Meanwhile, Tesla’s innovation is underpinned by a mission to accelerate the world’s transition to sustainable energy. Not only does this mission resonate with consumers, but it also promotes the idea that as a business, Tesla can benefit more than just its shareholders.

Apple “judos” Nokia into oblivion

In the early 2000s, Nokia was undoubtedly the world’s dominant mobile phone manufacturer, but by 2013, Apple had seized almost 40% of the US smartphone market. If Apple decided to fight Nokia on Nokia’s metrics (patents, hardware, relationships with mobile carriers), it is fair to say Apple would have lost this battle. But instead, Apple brought in a new strategy: leveraging software to develop engaging mobile experiences.

With its software play, Apple managed to maximize efficiencies by scaling its innovation more quickly and cost-effectively. Within a few years, Nokia had been flipped on its back.

When Apple released its store platform, which offered consumers far more functionality and utility than traditional applications, it effectively put Nokia in a choke-hold. Apple’s app store also created a win-win opportunity for developers looking to monetize their work, ushering in more participation, more customers, and more sustainable sales. By the time Nokia sought to play catch up to Apple, it was already too late.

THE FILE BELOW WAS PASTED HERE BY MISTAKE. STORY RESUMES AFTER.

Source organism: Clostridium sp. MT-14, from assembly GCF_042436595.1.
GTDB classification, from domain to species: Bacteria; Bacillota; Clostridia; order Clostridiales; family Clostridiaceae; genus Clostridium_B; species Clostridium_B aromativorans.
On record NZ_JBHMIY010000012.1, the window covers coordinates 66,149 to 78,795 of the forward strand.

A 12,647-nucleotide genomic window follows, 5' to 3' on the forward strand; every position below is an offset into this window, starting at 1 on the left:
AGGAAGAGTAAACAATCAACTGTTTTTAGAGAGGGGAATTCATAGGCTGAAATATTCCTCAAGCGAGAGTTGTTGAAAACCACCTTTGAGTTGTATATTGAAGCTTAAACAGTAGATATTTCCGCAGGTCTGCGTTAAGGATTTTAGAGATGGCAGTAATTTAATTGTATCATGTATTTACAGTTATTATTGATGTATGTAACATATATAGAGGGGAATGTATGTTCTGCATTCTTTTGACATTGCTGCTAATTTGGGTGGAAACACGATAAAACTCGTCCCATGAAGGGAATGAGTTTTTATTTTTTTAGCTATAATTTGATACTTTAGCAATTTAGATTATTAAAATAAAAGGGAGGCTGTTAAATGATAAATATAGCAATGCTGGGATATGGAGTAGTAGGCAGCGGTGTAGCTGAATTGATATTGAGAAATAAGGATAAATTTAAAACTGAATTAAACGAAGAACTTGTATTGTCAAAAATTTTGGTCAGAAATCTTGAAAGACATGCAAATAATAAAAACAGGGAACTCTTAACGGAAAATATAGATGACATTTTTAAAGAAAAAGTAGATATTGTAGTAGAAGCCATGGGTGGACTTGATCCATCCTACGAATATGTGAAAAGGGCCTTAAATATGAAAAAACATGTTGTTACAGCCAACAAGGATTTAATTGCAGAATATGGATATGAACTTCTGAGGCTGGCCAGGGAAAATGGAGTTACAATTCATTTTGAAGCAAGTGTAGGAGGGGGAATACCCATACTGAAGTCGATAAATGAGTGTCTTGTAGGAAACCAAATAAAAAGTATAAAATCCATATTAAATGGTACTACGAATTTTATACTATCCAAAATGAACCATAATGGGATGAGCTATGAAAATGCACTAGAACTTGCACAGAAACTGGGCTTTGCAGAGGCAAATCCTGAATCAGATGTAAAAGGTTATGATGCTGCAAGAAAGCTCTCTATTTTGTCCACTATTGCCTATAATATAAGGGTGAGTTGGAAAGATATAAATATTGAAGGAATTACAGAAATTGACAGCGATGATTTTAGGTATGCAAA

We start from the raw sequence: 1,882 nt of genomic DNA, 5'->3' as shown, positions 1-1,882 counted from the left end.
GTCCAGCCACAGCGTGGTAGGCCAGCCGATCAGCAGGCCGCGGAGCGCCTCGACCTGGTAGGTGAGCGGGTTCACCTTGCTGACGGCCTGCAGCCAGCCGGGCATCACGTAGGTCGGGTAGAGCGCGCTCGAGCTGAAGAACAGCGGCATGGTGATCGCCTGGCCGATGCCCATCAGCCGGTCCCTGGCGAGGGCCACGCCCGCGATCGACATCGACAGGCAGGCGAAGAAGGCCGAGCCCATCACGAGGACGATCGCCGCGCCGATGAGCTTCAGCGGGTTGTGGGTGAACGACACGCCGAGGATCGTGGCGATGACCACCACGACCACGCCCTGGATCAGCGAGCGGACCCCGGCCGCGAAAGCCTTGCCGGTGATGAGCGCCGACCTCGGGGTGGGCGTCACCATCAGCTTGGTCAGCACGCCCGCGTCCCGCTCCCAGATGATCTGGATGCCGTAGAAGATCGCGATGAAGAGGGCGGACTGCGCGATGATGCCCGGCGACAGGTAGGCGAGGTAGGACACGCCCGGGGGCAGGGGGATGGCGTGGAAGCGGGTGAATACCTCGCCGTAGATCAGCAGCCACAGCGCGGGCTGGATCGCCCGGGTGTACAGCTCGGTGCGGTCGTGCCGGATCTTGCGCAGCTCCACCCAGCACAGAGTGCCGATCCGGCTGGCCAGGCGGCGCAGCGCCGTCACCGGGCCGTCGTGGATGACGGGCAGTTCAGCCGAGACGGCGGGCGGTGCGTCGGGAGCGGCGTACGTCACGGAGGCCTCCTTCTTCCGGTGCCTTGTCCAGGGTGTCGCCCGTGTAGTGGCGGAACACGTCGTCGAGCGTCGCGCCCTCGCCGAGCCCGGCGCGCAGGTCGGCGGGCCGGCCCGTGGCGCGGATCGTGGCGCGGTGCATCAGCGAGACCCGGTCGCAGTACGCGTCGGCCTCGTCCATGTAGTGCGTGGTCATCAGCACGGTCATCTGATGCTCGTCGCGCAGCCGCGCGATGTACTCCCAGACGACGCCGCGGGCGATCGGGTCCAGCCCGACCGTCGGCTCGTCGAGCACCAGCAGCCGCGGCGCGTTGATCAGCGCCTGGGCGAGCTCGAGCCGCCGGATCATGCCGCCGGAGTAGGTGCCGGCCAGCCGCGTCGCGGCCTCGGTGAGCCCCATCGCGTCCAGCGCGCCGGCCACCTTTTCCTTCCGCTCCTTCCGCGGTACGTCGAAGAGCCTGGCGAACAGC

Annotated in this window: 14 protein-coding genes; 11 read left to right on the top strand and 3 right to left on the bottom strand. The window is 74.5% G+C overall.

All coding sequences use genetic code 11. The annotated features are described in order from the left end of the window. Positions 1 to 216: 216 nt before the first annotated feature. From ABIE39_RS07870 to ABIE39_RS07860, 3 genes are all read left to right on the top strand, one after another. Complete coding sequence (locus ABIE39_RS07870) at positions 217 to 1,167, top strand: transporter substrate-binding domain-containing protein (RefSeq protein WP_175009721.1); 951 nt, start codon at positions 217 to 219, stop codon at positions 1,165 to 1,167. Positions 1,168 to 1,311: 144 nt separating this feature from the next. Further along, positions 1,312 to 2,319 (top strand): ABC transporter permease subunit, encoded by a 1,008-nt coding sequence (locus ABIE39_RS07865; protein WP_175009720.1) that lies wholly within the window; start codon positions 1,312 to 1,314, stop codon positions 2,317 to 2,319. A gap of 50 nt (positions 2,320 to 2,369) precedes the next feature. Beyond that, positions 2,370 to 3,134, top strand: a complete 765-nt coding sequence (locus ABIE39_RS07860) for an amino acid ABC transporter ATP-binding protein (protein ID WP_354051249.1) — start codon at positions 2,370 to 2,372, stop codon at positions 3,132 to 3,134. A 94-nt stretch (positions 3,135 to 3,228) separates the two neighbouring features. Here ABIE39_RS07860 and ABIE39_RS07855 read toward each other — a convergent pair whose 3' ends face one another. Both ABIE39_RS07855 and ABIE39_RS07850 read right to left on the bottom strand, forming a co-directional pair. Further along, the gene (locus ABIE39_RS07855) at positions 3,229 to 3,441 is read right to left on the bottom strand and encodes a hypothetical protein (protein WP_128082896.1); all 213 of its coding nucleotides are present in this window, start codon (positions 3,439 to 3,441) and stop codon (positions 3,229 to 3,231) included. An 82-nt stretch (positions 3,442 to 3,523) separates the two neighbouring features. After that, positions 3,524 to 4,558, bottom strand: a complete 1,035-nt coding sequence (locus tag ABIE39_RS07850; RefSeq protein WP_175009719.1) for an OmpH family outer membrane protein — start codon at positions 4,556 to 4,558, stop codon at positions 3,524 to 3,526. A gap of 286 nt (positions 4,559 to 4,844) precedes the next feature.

Though Tesla and Apple are considered two of the biggest winners from applying a judo-like business strategy, we are seeing the next generation of business judokas disrupt legacy industries.

This strategy is helping Zillow change the face of real estate; Stitch Fix rethink retail clothing; and Square usher in a new era of banking. These companies are not competing on the same basis as the legacy players in their respective industries. They are playing a fundamentally different game and, in doing so, are creating their own competitive advantages.

Investors need to take the same approach. Change is not a possibility; it is a certainty. Investors must be ready for the next big threat to the status quo and need to be prepared to absorb and adapt to these changes, rather than fight them.

Be a generalist

Judo is a sport that comprises various techniques that have been perfected over decades. It might appear to be a highly specialized endeavour, but to win at judo, you need to keep your skillset varied.

This is also true in investing. Conventional wisdom tells us that a good investor is highly specialized in a particular market or geography. But as the case studies of Tesla and Apple reveal, the market is complex and adaptive, and the final outcome is unpredictable. For this reason, the modern investor should be a generalist — someone who sees opportunities from the entire spectrum of the market rather than just one pond.

This is our guiding philosophy at Pender. We are trying to find the high-calibre companies that play with a different set of rules and create an unfair advantage that neutralizes competition. By remaining open to the inevitability of market disruption, we can identify the next set of movers and shakers, and stand behind them rather than against them.